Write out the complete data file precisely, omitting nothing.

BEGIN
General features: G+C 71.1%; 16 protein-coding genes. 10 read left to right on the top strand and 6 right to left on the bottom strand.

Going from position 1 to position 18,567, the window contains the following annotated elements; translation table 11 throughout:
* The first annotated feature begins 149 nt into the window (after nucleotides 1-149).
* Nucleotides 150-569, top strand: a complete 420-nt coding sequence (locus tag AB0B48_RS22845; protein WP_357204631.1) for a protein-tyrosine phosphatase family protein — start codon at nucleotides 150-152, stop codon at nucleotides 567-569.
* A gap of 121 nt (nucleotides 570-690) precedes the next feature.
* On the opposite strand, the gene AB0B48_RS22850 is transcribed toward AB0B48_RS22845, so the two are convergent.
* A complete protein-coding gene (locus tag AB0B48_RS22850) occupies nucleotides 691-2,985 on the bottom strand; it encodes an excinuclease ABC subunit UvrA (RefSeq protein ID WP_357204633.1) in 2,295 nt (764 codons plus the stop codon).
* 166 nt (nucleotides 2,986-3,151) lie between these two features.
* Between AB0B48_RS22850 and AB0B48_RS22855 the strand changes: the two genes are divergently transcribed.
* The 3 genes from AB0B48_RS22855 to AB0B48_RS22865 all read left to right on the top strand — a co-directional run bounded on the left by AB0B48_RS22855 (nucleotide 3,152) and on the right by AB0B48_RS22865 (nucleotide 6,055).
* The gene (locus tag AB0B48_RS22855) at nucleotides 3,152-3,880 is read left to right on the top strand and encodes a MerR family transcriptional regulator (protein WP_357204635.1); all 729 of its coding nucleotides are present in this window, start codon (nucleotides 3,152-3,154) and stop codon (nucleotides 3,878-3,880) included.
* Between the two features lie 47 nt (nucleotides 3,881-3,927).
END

General features: G+C 71.1%; 16 protein-coding genes. 10 read left to right on the top strand and 6 right to left on the bottom strand.

Going from position 1 to position 18,567, the window contains the following annotated elements; translation table 11 throughout:
* The first annotated feature begins 149 nt into the window (after nucleotides 1-149).
* Nucleotides 150-569, top strand: a complete 420-nt coding sequence (locus tag AB0B48_RS22845; protein WP_357204631.1) for a protein-tyrosine phosphatase family protein — start codon at nucleotides 150-152, stop codon at nucleotides 567-569.
* A gap of 121 nt (nucleotides 570-690) precedes the next feature.
* On the opposite strand, the gene AB0B48_RS22850 is transcribed toward AB0B48_RS22845, so the two are convergent.
* A complete protein-coding gene (locus tag AB0B48_RS22850) occupies nucleotides 691-2,985 on the bottom strand; it encodes an excinuclease ABC subunit UvrA (RefSeq protein ID WP_357204633.1) in 2,295 nt (764 codons plus the stop codon).
* 166 nt (nucleotides 2,986-3,151) lie between these two features.
* Between AB0B48_RS22850 and AB0B48_RS22855 the strand changes: the two genes are divergently transcribed.
* The 3 genes from AB0B48_RS22855 to AB0B48_RS22865 all read left to right on the top strand — a co-directional run bounded on the left by AB0B48_RS22855 (nucleotide 3,152) and on the right by AB0B48_RS22865 (nucleotide 6,055).
* The gene (locus tag AB0B48_RS22855) at nucleotides 3,152-3,880 is read left to right on the top strand and encodes a MerR family transcriptional regulator (protein WP_357204635.1); all 729 of its coding nucleotides are present in this window, start codon (nucleotides 3,152-3,154) and stop codon (nucleotides 3,878-3,880) included.
* Between the two features lie 47 nt (nucleotides 3,881-3,927).